The 400-μL urine aliquots were mixed with 40 μL of an internal standard (myo-inositol, 20 mg/mL) and evaporated to dryness by lyophilization. Then 200 μL of anhydrous pyridine in hydroxylamine (25 mg/mL) was added, mixed, and heated to 70 °C for 1 h. The sample was centrifuged at 800 × g for 5 min and 200 μL of supernatant was collected. Sugars were silylated with 100 µL of N-trimethylsilylimidazole for 30 min at 70 °C and assayed by gas chromatography.

2.4.4. Gas Chromatography

Gas chromatography was performed with an Agilent Technologies 7890A GC System and capillary column (15 m × 0.530 mm, 1.50 μm), (Supelco, Bellefonte, PA, USA). Chromatographic conditions included an initial temperature of 220 °C for 5 min, increased at a rate of 10 °C/min for 2 min, 5 °C/min for 4 min, and 3.5 °C/min for 4 min to a final temperature of 274 °C, which was maintained for 7 min. The total time was approximately 22 min, and hydrogen was the carrier gas. Lactulose, mannitol, and myo-inositol were identified by comparing their retention times with those of commercially available standards.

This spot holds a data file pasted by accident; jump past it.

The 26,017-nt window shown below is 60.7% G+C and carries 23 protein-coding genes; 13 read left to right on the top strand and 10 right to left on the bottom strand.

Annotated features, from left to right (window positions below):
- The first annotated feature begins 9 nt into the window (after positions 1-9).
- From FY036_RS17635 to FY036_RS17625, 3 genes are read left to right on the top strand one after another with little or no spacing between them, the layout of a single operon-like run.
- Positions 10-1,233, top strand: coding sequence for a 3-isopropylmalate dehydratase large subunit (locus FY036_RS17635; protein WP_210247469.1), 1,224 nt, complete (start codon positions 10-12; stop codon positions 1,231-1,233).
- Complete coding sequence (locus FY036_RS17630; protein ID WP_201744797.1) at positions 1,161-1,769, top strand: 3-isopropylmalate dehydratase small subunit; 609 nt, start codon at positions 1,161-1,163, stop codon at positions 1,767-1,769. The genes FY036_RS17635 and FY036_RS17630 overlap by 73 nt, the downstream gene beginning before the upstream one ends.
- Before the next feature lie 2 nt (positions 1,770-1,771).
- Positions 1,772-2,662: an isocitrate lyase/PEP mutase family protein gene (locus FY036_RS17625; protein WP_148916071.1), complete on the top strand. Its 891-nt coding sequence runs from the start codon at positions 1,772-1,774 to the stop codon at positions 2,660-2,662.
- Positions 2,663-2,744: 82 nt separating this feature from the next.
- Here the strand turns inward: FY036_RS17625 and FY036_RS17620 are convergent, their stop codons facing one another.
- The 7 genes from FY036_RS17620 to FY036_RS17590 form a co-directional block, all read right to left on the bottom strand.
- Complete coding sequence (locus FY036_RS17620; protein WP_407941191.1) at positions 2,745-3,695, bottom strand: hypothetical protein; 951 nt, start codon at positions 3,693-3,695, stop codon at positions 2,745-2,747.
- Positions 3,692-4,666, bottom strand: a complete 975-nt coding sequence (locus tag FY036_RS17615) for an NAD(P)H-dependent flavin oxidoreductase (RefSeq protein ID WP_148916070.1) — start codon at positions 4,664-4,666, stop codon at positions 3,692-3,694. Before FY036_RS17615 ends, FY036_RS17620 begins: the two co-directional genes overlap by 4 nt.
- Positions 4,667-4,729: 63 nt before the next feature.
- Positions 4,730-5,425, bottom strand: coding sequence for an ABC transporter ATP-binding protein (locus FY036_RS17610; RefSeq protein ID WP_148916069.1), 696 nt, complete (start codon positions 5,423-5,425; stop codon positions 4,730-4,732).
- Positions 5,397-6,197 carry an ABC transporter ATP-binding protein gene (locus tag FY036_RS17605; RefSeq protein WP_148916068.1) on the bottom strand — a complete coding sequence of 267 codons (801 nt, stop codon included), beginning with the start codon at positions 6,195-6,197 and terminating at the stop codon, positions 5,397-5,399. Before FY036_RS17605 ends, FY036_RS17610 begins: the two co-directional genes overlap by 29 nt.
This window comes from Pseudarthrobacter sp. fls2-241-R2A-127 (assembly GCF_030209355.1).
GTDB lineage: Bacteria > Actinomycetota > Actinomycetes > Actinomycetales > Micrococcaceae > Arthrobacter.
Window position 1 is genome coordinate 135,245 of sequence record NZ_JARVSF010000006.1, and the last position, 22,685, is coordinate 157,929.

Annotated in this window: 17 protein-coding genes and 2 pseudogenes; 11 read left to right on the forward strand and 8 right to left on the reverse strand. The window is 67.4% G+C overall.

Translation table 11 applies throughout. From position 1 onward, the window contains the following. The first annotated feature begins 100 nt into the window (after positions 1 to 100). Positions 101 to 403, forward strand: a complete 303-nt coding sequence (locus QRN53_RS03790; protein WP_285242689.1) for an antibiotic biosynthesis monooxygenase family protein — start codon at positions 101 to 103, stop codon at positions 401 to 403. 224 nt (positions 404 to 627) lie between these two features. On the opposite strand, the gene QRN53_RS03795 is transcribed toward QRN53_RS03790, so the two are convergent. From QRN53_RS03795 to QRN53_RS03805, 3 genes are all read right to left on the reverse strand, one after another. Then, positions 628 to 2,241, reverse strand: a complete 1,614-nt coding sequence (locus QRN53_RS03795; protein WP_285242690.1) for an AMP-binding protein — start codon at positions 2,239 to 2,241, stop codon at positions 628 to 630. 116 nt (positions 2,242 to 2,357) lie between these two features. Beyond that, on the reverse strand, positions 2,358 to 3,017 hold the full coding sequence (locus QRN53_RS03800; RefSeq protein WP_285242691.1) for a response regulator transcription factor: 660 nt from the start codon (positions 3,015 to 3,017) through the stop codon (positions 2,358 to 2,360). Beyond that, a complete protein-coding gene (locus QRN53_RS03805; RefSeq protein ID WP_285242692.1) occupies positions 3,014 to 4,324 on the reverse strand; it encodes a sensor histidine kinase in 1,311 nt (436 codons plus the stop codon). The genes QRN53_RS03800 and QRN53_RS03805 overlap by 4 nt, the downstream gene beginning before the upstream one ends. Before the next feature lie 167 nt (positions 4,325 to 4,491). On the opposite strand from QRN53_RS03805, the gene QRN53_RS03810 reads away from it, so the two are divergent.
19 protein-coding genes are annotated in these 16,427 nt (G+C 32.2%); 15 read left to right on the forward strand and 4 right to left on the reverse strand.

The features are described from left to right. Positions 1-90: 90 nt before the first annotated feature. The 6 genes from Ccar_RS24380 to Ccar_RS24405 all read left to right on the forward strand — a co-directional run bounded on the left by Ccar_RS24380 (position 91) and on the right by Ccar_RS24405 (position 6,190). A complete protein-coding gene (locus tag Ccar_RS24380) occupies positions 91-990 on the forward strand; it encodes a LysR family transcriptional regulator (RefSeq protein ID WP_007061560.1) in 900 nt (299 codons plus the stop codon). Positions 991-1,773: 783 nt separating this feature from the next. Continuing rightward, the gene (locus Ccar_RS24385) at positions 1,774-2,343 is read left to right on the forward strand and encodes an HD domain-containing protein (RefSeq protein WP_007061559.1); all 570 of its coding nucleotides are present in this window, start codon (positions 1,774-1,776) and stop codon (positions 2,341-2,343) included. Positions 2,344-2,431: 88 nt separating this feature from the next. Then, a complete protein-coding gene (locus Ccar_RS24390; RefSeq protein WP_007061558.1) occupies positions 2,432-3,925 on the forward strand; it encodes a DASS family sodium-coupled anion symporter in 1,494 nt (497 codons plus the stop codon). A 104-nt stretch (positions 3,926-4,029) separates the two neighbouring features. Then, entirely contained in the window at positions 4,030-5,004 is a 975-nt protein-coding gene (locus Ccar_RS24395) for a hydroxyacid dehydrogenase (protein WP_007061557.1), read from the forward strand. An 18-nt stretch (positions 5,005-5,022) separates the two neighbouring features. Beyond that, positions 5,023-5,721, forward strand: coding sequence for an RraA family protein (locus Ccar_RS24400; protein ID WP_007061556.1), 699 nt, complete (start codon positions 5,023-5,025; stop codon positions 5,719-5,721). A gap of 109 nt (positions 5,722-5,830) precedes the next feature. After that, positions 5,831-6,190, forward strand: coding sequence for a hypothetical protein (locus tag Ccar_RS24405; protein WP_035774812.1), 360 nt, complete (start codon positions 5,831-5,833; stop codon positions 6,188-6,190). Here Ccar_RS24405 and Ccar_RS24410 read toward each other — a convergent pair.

2.5. Stool Zonulin Assay

The concentration of zonulin in stool was determined with a competitive enzyme-linked immunosorbent assay (ELISA) kit (Immundiagnostik AG, Bensheim, Germany) following the manufacturer’s protocol. Stool samples were collected 1 day before the mannitol/lactulose test. Assay plate wells were coated with polyclonal anti-zonulin antibody; zonulin in the samples was conjugated to biotinylated zonulin tracer and then immobilized on the plate. Absorbance was measured by a photometer at 450 nm [18].

2.6. Reference Limits

We established internal upper reference limits of the lactulose to mannitol ratio (L/M) < 0.035 and zonulin < 30 ng/mL referring to previous studies [18], our own experience, and the statistical analysis.

2.7. Statistical Analysis